The first channel is clean, while the second channel brings the heavy, with three levels of Aggression and Revv’s Wide switch. Don’t let the 20-watt output worry you either, as the G20 includes cab, mic, and power amp emulation from built-in TwoNotes Torpedo functionality – ideal for recording or going direct into a PA if you need more punch. There’s MIDI control and recall, a series FX loop, and it looks the business. A versatile, portable, classy high-gain amp.
Read the full Revv G20 review
Yes, you read that price correctly. With the full-fat VH4 coming in at a tear-jerking $4.5k, we’ve been crying out for an affordable version for what seems like forever. Enter the VH Micro – a 30W solid-state alternative, and get the Diezel tone without remortgaging your house or getting a hernia.
The VH Micro, whilst being a featherweight, creates some ridiculous tones for us gain-obsessives. It’s based on the 3rd channel of the VH4 – the most celebrated – and although there are no tubes in sight, you’d be surprised at the noise this guitar amp can create.
The control layout of the VH Micro will be recognizable to those who know the VH4, with three-band EQ, Gain, and Master volume controls adorning its front panel. Diezel’s famed Deep and Presence controls also offer some more in-depth tonal sculpting, making this VH Micro an impressive, and surprisingly capable studio tool.
The Orange Micro Dark sure is tiny but it's more than capable of tones that will scorch the earth around you, and perfectly voiced for any kind of high-gain, heavy metal hi-jinks.
The setup is simple. It’s a single-channel hybrid amp with a solid-state power section being fed by a preamp that’s got a single 12AX7 tube to give its crunch a nice and juicy dynamic response. The control panel has knobs for volume, shape, and gain, with the shape control running from a predominantly mids-scooped tone at one extreme to a more mids-heavy, punchy tone at the other.
At 20 watts, we found that the Micro Dark is more than powerful enough for band practice or small gigs – cab permitting – and with an emulated headphones output it's ideal for late-night silent practice. Run it clean, run it fiercely, there’s plenty of range on that gain control, and a buffered effects loop on the back for hooking up your pedalboard.
Read the full Orange Micro Dark review
The EVH 5150III LBX is the shrunken-down, lunchbox version of the beautifully excessive 50-watt 5150 – and with everyone looking to shrink their rigs for the sake of convenience, this small amp head could be just what the modern metal guitarist needs.
We’ve all heard the tones of the original 5150, and the LBX does a great job of replicating them. With two channels – Crunch and Full Burn – delivering gain en masse, and a three-band EQ offering simple yet effective tonal shaping, our focus wasn't dedicated to endless tweaking to find that perfect tone, and we were able to play to our heart's content. As long as you like gain, this lunchbox head has you covered.
Like most modern tube amps, a power-switching function is included. Taking this all-tube head down to four watts from a not-so-heady 15, obtaining that fat, saturated, tubes-about-to-explode tone got even easier. You’re less likely to disrupt your neighborly relations too – so that’s a win in our book.
Read the full EVH 5150 III 15-Watt LBX head review
The Mark Five: 35 amp head has two independent channels, each with three modes: Clean, Fat, and Crunch on Ch1; MkIIC+, MkIV, and Xtreme on Ch2. A 5-band EQ can be selectable per channel to be on, off, or footswitch-enabled. In addition, there are independent, foot-switchable Solo level controls for each channel, as well as Reverb and a 35/25/10-watt power option.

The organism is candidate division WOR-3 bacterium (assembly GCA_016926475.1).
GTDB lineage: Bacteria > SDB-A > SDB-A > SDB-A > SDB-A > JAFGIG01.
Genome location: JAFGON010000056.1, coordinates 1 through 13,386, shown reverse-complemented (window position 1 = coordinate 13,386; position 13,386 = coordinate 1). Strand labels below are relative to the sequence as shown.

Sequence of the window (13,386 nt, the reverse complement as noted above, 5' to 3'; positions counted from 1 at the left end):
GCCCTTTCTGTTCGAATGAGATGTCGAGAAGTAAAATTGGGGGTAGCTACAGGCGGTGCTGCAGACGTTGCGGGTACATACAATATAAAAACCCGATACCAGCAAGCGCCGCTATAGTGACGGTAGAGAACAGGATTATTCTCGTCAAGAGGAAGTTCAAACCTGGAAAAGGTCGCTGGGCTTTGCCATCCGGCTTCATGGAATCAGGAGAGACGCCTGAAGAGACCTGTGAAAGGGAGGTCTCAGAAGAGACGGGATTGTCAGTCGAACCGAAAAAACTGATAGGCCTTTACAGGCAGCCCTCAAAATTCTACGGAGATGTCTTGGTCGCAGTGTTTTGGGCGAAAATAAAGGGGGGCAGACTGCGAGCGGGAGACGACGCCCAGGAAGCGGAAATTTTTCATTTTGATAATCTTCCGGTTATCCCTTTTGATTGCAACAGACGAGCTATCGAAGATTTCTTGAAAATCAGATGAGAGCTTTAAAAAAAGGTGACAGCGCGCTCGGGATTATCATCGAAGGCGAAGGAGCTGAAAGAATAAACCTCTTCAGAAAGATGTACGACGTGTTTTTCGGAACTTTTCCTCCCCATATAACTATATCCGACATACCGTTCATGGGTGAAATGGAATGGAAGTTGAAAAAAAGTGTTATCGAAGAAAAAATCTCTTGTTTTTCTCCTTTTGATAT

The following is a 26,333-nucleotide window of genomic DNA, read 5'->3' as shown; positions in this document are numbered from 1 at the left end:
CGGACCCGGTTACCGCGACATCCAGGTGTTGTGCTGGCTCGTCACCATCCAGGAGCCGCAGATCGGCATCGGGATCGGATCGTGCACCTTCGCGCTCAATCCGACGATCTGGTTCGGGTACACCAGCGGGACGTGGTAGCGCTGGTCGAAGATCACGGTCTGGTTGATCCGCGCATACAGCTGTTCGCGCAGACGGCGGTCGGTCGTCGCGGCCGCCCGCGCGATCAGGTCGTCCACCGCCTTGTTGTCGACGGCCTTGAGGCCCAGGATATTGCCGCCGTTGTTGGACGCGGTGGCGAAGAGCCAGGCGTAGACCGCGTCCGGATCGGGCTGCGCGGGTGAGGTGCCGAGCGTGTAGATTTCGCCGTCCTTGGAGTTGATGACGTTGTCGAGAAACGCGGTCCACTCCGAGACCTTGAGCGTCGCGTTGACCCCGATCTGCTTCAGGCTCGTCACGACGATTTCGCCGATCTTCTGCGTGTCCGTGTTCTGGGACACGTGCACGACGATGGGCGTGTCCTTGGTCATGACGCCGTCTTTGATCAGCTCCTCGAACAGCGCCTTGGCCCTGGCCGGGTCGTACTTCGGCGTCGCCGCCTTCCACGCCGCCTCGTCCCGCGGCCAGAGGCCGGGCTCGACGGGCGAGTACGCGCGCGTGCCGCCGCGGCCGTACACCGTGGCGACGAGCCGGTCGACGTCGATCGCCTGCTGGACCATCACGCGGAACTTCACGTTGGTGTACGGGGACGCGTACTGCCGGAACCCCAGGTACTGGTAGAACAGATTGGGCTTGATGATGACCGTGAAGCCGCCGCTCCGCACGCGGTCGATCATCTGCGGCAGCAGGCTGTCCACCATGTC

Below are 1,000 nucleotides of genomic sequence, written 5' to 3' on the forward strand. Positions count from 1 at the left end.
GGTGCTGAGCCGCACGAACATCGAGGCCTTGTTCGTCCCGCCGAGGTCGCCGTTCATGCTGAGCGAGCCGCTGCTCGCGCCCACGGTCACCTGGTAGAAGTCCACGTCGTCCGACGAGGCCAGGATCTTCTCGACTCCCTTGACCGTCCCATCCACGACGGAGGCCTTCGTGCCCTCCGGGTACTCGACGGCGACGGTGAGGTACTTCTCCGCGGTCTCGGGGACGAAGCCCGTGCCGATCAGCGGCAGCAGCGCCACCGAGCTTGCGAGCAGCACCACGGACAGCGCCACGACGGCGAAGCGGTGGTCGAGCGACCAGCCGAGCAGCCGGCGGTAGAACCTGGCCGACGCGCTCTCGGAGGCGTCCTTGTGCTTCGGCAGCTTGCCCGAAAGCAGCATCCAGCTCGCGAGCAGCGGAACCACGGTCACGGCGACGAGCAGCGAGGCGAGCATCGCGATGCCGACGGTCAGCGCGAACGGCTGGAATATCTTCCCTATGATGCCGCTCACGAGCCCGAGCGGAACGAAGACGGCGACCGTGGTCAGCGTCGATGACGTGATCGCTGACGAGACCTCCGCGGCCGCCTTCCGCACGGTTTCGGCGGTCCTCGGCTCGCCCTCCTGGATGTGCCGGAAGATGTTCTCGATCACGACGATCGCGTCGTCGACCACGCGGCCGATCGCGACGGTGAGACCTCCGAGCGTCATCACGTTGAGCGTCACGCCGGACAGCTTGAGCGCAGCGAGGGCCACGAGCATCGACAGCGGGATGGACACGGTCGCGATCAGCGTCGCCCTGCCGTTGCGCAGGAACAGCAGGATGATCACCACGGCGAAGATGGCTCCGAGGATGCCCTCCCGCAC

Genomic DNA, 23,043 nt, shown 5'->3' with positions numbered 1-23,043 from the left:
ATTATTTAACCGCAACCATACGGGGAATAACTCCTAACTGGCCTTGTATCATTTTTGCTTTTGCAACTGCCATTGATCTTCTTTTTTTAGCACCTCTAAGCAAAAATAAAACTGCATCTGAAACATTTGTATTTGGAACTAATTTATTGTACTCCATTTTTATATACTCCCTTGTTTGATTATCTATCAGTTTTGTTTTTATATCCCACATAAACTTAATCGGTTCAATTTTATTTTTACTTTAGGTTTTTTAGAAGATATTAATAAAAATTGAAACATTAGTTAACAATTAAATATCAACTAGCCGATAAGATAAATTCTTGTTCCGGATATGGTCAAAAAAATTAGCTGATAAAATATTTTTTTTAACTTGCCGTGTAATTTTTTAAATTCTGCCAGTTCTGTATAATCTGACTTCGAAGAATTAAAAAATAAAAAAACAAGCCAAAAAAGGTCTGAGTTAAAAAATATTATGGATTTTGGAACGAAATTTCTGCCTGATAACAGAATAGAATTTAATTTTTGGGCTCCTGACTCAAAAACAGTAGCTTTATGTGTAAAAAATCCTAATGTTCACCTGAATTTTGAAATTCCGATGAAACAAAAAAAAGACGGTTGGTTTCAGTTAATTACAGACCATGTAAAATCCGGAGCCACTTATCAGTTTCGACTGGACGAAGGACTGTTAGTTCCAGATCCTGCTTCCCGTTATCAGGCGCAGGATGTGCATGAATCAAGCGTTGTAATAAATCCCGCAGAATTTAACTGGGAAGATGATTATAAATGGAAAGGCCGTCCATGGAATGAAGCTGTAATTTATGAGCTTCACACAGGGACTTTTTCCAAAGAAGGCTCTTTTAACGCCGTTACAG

Sonically, the Mark Five: 35 offers aggressive metal tones in its creamy yet sizzling high-gain settings – all with lots of beating overtones amid string bends – and delightfully malleable sustain and controlled feedback.
Vintage, Eighties-style metal comes from Ch2’s absolutely blistering MkIIC+ setting, while a more modern tightness and thump sprouts from the amp when set to Xtreme. But the Mark Series amps have always been more than just shred machines, and judicious gain settings easily straddle classic rock, punk, garage, grunge, or whatever breed of more restrained dirt your heart desires.
An updated version of the most successful model in Hughes & Kettner's TubeMeister range, the GrandMeister 40 Deluxe is a serious tool with the capability to withstand just about anything a guitarist can throw at it. The GrandMeister has a smart steel case and Perspex control panel featuring nine knobs and a big four-way rotary voice switch.
Aside from the amp's master volume, everything is MIDI-powered. MIDI controls the built-in five-step attenuator, series effects loop, boost voicing, and phenomenal built-in digital effects. Of course, you can also edit and store presets to your heart's content.
The amp's two American-voiced lead channels have massive amounts of gain – which we found were perfect for modern drop-tuned metal – with a wonderfully sculpted top-end that squeals and snarls on demand. The built-in noise gate does a nice job of eliminating the hiss on higher gain settings and the new, thicker voicings sound equally fantastic with regular single coils and PAF-style humbuckers.
The Ultra channel's attack also gets you just about where you need to go for extreme metal. Overall, the Hughes & Kettner GrandMeister 40 Deluxe is a durable, formidable, and practically perfect amp.
The Katana can pretty much do anything. Jazz-funk? Sure. Spanky clean country? Yippee. There are five amp types onboard, which effectively means the Katana is a five-channel amp, with Clean, Crunch, Lead, Acoustic, and Brown amp models. Factor in all the Boss effects and you see what we mean about it being a Swiss Army Knife for tone.
But this is the best metal amp buyer’s guide so let’s just get down to it. The spandex-legged of you might then want to park yourself in the Brown channel, which is lifted directly from the Boss Waza amplifier and will put the E into the VH of your rock tones. The Lead amp, meanwhile, has all the gain you need to turn your signal into something that could slice through steel.